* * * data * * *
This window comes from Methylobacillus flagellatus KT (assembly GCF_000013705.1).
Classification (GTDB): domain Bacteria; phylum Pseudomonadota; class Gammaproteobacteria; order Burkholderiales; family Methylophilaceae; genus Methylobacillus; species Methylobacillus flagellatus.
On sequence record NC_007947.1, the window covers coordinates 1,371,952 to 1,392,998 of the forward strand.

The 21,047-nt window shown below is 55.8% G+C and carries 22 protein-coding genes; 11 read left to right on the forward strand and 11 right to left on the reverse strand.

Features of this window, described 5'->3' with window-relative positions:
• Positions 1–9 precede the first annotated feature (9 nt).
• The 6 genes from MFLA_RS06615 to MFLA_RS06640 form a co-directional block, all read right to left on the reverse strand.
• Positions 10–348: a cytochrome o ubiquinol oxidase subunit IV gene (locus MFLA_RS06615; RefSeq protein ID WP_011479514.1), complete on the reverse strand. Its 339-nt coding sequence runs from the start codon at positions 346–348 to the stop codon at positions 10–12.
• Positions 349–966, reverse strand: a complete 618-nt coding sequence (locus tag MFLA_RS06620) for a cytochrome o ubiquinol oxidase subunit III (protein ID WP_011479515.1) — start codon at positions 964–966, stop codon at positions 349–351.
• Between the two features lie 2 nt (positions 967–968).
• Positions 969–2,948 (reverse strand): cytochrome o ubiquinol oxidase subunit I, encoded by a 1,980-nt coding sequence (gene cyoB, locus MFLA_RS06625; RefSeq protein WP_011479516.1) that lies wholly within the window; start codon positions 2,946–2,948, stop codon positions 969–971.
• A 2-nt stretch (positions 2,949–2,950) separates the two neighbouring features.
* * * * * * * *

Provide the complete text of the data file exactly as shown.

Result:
This window comes from Methylobacillus flagellatus KT (assembly GCF_000013705.1).
Classification (GTDB): domain Bacteria; phylum Pseudomonadota; class Gammaproteobacteria; order Burkholderiales; family Methylophilaceae; genus Methylobacillus; species Methylobacillus flagellatus.
On sequence record NC_007947.1, the window covers coordinates 1,371,952 to 1,392,998 of the forward strand.

The 21,047-nt window shown below is 55.8% G+C and carries 22 protein-coding genes; 11 read left to right on the forward strand and 11 right to left on the reverse strand.

Features of this window, described 5'->3' with window-relative positions:
• Positions 1–9 precede the first annotated feature (9 nt).
• The 6 genes from MFLA_RS06615 to MFLA_RS06640 form a co-directional block, all read right to left on the reverse strand.
• Positions 10–348: a cytochrome o ubiquinol oxidase subunit IV gene (locus MFLA_RS06615; RefSeq protein ID WP_011479514.1), complete on the reverse strand. Its 339-nt coding sequence runs from the start codon at positions 346–348 to the stop codon at positions 10–12.
• Positions 349–966, reverse strand: a complete 618-nt coding sequence (locus tag MFLA_RS06620) for a cytochrome o ubiquinol oxidase subunit III (protein ID WP_011479515.1) — start codon at positions 964–966, stop codon at positions 349–351.
• Between the two features lie 2 nt (positions 967–968).
• Positions 969–2,948 (reverse strand): cytochrome o ubiquinol oxidase subunit I, encoded by a 1,980-nt coding sequence (gene cyoB, locus MFLA_RS06625; RefSeq protein WP_011479516.1) that lies wholly within the window; start codon positions 2,946–2,948, stop codon positions 969–971.
• A 2-nt stretch (positions 2,949–2,950) separates the two neighbouring features.